Expats offers a rare take on ‘difficult women’ in a beautiful, ambitious adaptation

Clarisse Loughrey’s Show of the Week column, published every Friday, spotlights a new show to watch or skip. This week: Expats, an ensemble drama adapting Janice Y K Lee’s The Expatriates.

Expats is a series full of ugly emotions. They’re the kind that rise up in your throat like bile. They’re the kind so shameful that your mind scrambles to brush them away, because to feel them in full could destroy the myth you’ve built around your own soul. When we talk about television’s “difficult women”, it’s not often that we talk about ones like Margaret (Nicole Kidman), Mercy (Ji-young Yoo), and Hilary (Sarayu Blue), who tear relationships apart, hurt their children, and waltz blindly through privilege—it’s easier, after all, to congregate around those whose messiness we can brand as empowering and radical.

Filmmaker Lulu Wang, in her 2019 debut The Farewell, had already expressed an interest in the grubbier corners of the human condition, in the intimate but unresolvable dilemmas. But, here, they’ve been allowed to blossom in full in this beautiful, ambitious adaptation of Janice Y K Lee’s The Expatriates, with the aid of an all-female writer’s room. All three women are American, now living in Hong Kong—though, not truly Hong Kong, perhaps, since Wang’s camera remains keenly aware of the invisible demarcations between the vast, soulless chambers of the rich, and the ordinary streets and homes that lie beyond.

Margaret, a landscape architect now relocated to a city with few, private gardens, feels mastless. She’s rented a bare-bones apartment somewhere away from her husband, Clarke (Brian Tee), and the kids—all so she can quietly sneak away for a soak in a plastic, pink tub. Wang, however, will stop to linger on the door opposite, where two mops are propped up to block the way. What kind of life might lie beyond that threshold? Expats waits for the perfect moment to let us know.

The series’s penultimate episode could almost be treated as a standalone film—or, at least, a complimentary portrait of a world these wealthy women live in active denial of. For four episodes, we listen to Margaret and Hilary talk about their domestic employees, Essie (Ruby Ruiz) and Puri (Amelyn Pardenilla), as “part of the family”. Yet, Margaret’s skin prickles at the sight of Essie’s genuine, maternal bond with her son. And when the family all file out for a day in the city, we stay behind with Essie for a moment, as the lights shut off and she’s suddenly left, alone and in the dark. Expats’s fifth episode, then, provides the antidote, as these women share their employers’s secrets and gossip about their infidelities with their real chosen family, their fellow workers—all while the streets behind them fill with student protestors battling for democracy.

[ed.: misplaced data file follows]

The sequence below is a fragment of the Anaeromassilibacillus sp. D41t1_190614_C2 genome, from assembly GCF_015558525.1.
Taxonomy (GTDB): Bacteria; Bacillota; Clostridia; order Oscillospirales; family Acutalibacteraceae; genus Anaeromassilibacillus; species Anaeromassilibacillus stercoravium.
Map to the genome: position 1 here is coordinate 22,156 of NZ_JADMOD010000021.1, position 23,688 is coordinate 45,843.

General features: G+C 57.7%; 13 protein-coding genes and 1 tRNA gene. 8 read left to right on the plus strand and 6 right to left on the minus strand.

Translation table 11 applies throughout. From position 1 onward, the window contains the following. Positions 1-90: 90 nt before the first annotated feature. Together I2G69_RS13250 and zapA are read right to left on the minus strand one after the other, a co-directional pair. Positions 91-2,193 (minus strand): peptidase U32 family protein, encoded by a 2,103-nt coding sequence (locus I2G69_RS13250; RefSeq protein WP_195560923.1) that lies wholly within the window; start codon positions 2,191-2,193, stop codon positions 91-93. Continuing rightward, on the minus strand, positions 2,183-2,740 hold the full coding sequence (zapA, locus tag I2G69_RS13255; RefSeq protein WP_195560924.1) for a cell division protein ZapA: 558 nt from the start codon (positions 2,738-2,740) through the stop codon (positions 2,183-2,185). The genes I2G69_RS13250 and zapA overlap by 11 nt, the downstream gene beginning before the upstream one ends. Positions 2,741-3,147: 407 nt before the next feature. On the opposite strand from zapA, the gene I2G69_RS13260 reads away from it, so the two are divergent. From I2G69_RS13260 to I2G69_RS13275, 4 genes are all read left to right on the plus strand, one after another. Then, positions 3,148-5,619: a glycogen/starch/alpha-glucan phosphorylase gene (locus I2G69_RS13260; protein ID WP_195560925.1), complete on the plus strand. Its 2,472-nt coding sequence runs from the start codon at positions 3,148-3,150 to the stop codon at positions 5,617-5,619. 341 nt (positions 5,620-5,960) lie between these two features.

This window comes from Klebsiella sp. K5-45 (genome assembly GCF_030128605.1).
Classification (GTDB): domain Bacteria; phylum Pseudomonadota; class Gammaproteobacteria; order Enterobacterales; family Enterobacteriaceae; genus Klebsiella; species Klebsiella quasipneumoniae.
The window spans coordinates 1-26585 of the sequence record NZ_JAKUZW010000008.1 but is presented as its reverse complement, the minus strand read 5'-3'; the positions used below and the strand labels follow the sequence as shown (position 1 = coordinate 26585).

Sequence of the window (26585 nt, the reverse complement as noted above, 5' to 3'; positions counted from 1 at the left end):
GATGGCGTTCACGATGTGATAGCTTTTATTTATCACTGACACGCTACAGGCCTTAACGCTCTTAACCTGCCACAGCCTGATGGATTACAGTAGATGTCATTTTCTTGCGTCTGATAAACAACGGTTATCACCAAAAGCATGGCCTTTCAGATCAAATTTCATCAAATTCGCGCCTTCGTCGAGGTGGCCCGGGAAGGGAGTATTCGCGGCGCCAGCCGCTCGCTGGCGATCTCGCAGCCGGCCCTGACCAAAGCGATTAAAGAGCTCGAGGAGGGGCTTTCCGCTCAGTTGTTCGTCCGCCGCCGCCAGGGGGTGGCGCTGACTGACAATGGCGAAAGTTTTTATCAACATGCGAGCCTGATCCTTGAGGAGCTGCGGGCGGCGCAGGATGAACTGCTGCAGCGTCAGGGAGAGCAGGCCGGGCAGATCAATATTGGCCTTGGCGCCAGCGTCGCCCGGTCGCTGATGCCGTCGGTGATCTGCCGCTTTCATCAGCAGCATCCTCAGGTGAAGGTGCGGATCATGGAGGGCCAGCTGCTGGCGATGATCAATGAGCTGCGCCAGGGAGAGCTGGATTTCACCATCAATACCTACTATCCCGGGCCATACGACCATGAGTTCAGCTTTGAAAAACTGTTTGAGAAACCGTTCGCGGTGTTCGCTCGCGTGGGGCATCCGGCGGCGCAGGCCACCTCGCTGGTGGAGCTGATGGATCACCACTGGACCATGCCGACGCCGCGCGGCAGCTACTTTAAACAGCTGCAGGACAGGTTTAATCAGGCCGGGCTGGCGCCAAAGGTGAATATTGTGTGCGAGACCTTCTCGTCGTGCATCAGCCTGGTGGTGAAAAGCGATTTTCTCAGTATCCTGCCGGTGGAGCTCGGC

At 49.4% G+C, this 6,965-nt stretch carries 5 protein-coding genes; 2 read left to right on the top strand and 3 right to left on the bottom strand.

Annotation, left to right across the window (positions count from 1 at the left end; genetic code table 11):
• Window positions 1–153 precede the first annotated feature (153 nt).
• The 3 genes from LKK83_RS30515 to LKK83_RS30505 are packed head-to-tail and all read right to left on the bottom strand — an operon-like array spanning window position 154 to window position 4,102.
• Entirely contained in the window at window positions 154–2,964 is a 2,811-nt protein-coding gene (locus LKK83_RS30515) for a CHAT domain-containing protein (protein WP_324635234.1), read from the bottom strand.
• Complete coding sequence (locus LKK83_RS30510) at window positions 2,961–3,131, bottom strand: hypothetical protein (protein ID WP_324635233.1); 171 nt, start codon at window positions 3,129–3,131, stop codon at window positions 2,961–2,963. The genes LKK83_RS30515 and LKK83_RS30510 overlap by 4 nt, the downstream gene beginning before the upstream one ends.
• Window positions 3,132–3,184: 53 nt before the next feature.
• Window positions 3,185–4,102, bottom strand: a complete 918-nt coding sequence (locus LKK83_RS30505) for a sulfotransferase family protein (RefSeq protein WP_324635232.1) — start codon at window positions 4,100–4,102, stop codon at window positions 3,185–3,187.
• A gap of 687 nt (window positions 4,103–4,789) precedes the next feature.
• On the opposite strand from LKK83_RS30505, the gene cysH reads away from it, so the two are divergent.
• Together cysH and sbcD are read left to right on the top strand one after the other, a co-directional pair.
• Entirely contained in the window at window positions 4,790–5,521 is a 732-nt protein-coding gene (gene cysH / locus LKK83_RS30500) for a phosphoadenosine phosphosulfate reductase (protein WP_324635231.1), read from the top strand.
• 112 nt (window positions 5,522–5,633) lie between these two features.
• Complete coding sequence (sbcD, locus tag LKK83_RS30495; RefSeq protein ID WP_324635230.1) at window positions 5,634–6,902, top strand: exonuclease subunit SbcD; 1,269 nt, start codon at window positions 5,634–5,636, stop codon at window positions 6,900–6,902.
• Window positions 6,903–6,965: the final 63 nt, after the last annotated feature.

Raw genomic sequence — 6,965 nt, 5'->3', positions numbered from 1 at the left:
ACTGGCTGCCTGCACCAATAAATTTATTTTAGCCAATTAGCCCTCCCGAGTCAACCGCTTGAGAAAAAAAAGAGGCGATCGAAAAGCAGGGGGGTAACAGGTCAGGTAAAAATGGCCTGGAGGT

It’s a compelling episode on its own, but also adds necessary context to the show’s main storyline. Margaret meets Mercy, a recent Columbia graduate of Korean descent, who’s on frosty terms with her parents and drifts between responsibilities. Margaret is taken by Mercy’s liberated spirit, and so the pair drift towards some sort of casual babysitting arrangement. We’re not immediately told what happened next but, as Mercy’s opening monologue reveals, hers is the kind of story never told: about what happens when one momentary mistake ruins a life, and whether that kind of guilt can ever be cleansed.

Hilary, meanwhile, sees her marriage to David (Jack Huston), already fragile over the question of children, implode after a momentary expression of distrust. If there’s a central thesis to Wang’s web of resentment and self-destruction, it’s that, in a crisis, we tend to discover that we don’t really know the people in our lives, and that we may not even know ourselves.

Kidman seems particularly attracted to these kinds of characters—Margaret, to her dismay, would likely discover she shares a fair amount of common ground with the neuroses-laden matriarchs of The Others and Park Chan-wook’s Stoker. It was the actor, in fact, who originally brought Lee’s book to Wang, having seen The Farewell. But, Expats, despite the A-list clout she brings to the project, is wholeheartedly an ensemble piece, and Yoo and Blue carve their own thorniness out of the work. If you want to talk about “difficult women”, here they are—not to be championed, but merely to be witnessed and understood.